The National Weather Service advises that wet and windy weather will persist across the Marianas for the next several days.
The NWS reports that an active monsoon pattern is generating numerous scattered showers and isolated thunderstorms.
Although there are no tropical cyclones that pose a direct threat to the Marianas at this time, brief flooding is possible, especially over poor drainage areas.
The following NWS advisories remain in effect:
Flash flood watch
A flash flood watch is in effect for Guam, Rota, Tinian and Saipan through Wednesday night.
Locally, heavy showers associated with a surge in southwest monsoon winds may produce flash flooding in the Marianas for the next couple of days.
High surf advisory
A high surf advisory remains in effect for Guam, Rota, Tinian and Saipan through Friday night, meaning high surf will affect beaches in the advisory area, producing localized beach erosion and dangerous swimming conditions.
Surf will remain hazardous at levels of 11 to 14 feet along west-facing reefs and 7 to 10 feet along south-facing reefs for the next few days.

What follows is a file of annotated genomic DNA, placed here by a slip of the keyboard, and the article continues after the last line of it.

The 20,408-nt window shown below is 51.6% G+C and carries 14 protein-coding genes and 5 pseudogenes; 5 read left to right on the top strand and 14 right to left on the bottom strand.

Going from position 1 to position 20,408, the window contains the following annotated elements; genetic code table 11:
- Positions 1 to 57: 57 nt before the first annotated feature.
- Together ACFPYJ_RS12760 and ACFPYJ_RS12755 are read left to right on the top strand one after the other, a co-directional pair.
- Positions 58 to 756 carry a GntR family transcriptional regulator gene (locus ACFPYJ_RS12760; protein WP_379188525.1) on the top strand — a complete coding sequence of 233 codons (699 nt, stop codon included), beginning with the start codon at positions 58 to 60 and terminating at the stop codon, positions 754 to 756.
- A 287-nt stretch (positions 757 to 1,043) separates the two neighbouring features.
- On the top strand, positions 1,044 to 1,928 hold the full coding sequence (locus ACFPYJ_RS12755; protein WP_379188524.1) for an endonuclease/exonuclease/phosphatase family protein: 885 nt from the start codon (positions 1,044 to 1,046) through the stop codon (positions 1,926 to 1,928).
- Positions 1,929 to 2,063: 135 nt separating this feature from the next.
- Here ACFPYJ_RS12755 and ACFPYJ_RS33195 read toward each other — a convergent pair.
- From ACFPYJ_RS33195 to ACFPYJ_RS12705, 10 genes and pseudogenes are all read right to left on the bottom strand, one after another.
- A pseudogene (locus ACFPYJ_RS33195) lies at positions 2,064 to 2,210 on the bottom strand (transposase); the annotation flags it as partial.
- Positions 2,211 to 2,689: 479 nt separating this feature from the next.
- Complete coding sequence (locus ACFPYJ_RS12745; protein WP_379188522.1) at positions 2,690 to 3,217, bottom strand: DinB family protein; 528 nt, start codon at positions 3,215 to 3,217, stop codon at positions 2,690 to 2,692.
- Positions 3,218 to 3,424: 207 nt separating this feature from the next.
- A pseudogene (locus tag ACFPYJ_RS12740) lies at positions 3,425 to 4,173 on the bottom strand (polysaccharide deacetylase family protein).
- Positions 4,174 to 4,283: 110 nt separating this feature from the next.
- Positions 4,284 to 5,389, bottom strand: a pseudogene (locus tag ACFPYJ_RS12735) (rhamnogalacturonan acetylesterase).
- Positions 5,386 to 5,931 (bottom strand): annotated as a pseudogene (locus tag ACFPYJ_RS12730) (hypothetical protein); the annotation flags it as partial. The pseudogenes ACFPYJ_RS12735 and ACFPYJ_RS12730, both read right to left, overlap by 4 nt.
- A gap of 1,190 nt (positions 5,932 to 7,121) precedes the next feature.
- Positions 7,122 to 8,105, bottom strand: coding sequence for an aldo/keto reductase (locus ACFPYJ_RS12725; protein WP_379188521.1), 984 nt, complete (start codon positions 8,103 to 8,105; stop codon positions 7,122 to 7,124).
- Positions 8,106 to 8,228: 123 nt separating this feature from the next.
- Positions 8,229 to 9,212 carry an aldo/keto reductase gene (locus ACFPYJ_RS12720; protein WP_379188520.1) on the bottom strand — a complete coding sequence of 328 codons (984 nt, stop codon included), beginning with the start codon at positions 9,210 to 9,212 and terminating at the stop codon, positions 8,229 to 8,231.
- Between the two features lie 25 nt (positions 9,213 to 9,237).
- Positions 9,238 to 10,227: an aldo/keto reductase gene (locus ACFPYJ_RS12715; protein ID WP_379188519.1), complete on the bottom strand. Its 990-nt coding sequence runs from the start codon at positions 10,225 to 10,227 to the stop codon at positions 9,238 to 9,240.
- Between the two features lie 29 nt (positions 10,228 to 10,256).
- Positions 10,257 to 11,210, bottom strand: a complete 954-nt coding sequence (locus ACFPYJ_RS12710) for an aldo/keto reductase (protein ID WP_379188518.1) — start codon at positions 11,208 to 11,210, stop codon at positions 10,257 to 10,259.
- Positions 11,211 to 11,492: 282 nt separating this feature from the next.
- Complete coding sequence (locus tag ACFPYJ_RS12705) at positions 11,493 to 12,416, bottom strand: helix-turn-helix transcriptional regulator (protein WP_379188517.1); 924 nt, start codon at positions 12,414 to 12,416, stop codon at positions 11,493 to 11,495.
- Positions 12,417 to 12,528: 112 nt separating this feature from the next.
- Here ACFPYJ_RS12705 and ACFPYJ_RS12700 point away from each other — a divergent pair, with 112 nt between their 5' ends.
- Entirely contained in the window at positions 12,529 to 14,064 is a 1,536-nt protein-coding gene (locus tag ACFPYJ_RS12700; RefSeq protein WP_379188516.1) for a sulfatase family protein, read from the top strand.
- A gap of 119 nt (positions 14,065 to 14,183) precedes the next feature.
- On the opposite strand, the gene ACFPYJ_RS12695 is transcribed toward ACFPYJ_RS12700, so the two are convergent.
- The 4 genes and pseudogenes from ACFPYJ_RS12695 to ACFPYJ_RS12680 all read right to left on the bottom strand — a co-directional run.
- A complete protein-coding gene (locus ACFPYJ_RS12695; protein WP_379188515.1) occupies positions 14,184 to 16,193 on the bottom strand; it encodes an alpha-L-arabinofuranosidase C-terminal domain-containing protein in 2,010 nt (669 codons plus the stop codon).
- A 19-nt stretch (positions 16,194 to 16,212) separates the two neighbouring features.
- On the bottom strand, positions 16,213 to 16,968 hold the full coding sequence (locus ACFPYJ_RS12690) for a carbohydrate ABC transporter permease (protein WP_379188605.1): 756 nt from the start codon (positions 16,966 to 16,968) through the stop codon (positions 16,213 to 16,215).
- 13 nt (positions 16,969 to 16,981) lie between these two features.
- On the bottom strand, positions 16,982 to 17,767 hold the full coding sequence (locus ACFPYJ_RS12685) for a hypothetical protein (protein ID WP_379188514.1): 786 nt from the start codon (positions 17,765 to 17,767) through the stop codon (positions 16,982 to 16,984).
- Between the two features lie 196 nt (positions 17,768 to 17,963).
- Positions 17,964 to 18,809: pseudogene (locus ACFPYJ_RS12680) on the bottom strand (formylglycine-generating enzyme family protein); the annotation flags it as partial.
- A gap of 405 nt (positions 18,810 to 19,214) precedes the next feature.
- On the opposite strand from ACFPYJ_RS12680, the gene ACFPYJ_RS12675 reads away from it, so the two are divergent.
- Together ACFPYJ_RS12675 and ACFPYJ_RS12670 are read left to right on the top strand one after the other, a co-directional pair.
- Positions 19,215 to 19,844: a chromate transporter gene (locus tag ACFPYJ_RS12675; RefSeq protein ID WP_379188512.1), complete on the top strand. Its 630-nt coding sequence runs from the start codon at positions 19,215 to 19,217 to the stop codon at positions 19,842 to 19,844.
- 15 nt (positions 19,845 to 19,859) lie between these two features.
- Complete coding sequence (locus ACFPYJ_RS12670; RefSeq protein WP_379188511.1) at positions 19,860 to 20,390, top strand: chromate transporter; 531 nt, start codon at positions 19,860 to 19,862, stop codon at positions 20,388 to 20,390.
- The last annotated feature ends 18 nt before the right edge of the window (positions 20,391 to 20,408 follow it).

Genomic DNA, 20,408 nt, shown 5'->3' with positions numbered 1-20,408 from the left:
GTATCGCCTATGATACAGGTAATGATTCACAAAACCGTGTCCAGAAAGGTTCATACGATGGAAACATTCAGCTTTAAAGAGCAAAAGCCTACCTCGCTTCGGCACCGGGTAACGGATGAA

Avoid venturing out along reefs and beaches, especially those facing south and west. Large breaking waves can knock people down and cause serious injuries. Strong rip currents will be life-threatening.
Small craft advisory
A small craft advisory remains in effect for Guam, Rota, Tinian and Saipan coastal waters through Friday night, meaning wind speeds and heavy seas are expected to produce wave conditions hazardous to small craft.
Southwest winds at 19 to 29 mph with occasional gusts up to 34 mph are expected. Seas of 10 to 13 feet will continue through Friday night. Inexperienced mariners, especially those operating smaller vessels, should avoid sailing in these conditions.
As school preparations are underway for many across the community, Guam Homeland Security/Office of Civil Defense advises residents and visitors to be careful when traveling in rainy conditions. Drive slowly and allow enough braking distance between you and the vehicle in front of you.
Avoid the ocean, especially south- and west-facing reefs and beaches until hazardous conditions subside.